Church Vandalism Calms, Sheriff Alters Trespassing Citation Process
While it took close to $30,000 in security equipment and more than two years of anguish, Celebration Church officials report the vandalism and drug-related crime by area homeless individuals on its property are quieting down, and the church has a new agreement with the local sheriff’s department giving officers full authority to issue citations for trespassing on the property to further mitigate the issues.
Celebration Church Senior Pastor Mike Fraga said, following an article in this publication in April detailing the ongoing concerns the church and adjacent preschool were having with vagrants and crime, a representative from the Sacramento County Sheriff’s Department called him to offer information about a new program that essentially gives the sheriff’s department authority to cite individuals for trespassing on his property.
Previously, the onus was on the property owner to call the Sheriff’s department for each incident, something Fraga had been doing when the trouble began, only to get frustrated and eventually take matters into his own hands. Now patrolling officers can cite individuals for trespassing on his property without Fraga’s consent or presence, ostensibly eliminating the often frustrating process of having offenders leave the scene long-before officers arrive.
“I got a call from someone at the Sheriff’s department and it was very beneficial,” Fraga Said. “They sent me a document to sign that essentially gives officers the authority to cite anyone they see trespassing on our property. That is new, and I think it’s going to be a great addition to what we have done on our own, which unfortunately cost close to $30,000.”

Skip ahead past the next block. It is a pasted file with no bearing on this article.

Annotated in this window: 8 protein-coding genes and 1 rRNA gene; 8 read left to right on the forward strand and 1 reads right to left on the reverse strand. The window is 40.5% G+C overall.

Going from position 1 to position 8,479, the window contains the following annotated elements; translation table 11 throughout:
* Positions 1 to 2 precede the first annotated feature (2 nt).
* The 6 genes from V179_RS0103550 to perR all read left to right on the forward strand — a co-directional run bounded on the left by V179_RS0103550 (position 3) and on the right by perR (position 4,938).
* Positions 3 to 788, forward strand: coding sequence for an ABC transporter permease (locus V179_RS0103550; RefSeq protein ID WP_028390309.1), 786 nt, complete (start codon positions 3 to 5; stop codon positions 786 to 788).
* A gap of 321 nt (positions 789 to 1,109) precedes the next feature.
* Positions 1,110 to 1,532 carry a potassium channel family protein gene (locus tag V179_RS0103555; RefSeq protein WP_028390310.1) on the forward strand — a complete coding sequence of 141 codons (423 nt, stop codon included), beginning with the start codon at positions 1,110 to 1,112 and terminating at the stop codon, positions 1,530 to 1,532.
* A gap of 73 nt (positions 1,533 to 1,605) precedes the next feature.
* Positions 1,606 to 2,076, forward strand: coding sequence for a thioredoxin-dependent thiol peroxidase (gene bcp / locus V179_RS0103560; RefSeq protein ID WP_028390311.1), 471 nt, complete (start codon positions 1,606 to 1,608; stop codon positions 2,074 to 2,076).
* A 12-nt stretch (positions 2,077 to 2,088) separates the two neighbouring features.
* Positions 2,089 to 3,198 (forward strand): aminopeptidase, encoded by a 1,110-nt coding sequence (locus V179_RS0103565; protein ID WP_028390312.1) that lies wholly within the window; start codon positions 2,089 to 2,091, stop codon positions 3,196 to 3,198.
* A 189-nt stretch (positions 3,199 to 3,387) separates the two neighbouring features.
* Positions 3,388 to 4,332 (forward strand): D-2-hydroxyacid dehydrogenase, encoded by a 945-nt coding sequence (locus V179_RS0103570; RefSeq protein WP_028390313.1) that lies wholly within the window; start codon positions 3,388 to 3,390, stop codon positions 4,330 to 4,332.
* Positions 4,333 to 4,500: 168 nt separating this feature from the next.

The new citation agreements are not a permanent solution to homelessness and related crime, but they give officers more authority to step in. According to Lieutenant Todd Henry, North Division operations commander with the Sheriff’s department, an offender must be issued as many as 10 trespassing citations before receiving a stay-away order, the next step toward arrest.
“You have to understand how difficult it can be to deal with chronic offenders like this,” Henry said, adding that the church has been on his division’s radar for some time, despite any perceived lack of tangible progress.
Henry said officers patrolled the church and nearby area 27 times unsolicited between October 2015 and November of 2016, while only four other visits stemmed from 911 calls from the church, he said. Admittedly, Fraga has said he stopped calling for support out of frustration and, instead, installed video cameras and is nearing completion of a rod iron fence around the church perimeter, all of which have cost the small congregation roughly $30,000.
“Things are better, but there are still a ton of homeless people in the park every day,” Fraga said.
According to Henry, the swelling homeless population is a significant concern. Roughly 10 percent of calls for service to his division alone, including to the park on North Avenue across the street from the church, are connected to homelessness issues and related crime. He added that there are many so-called “hot spots” around the county where demand for help simply outpaces the recourses available.
“We have a very high demand and very limited resources,” Henry said, adding that the county’s Chronic Nuisance Offender Program is working, albeit at times slowly, to mitigate some of what he called ‘quality of life’ crimes. He added that the program alone is inadequate, and that the department’s reach and authority are limited.
“They (the homeless) antagonize, we come out and often they’ve wandered off again before we get there,” Henry said. “I know people are frustrated, but we are dealing with this new dynamic of growing homelessness. We can’t just arrest our way out of the situation.”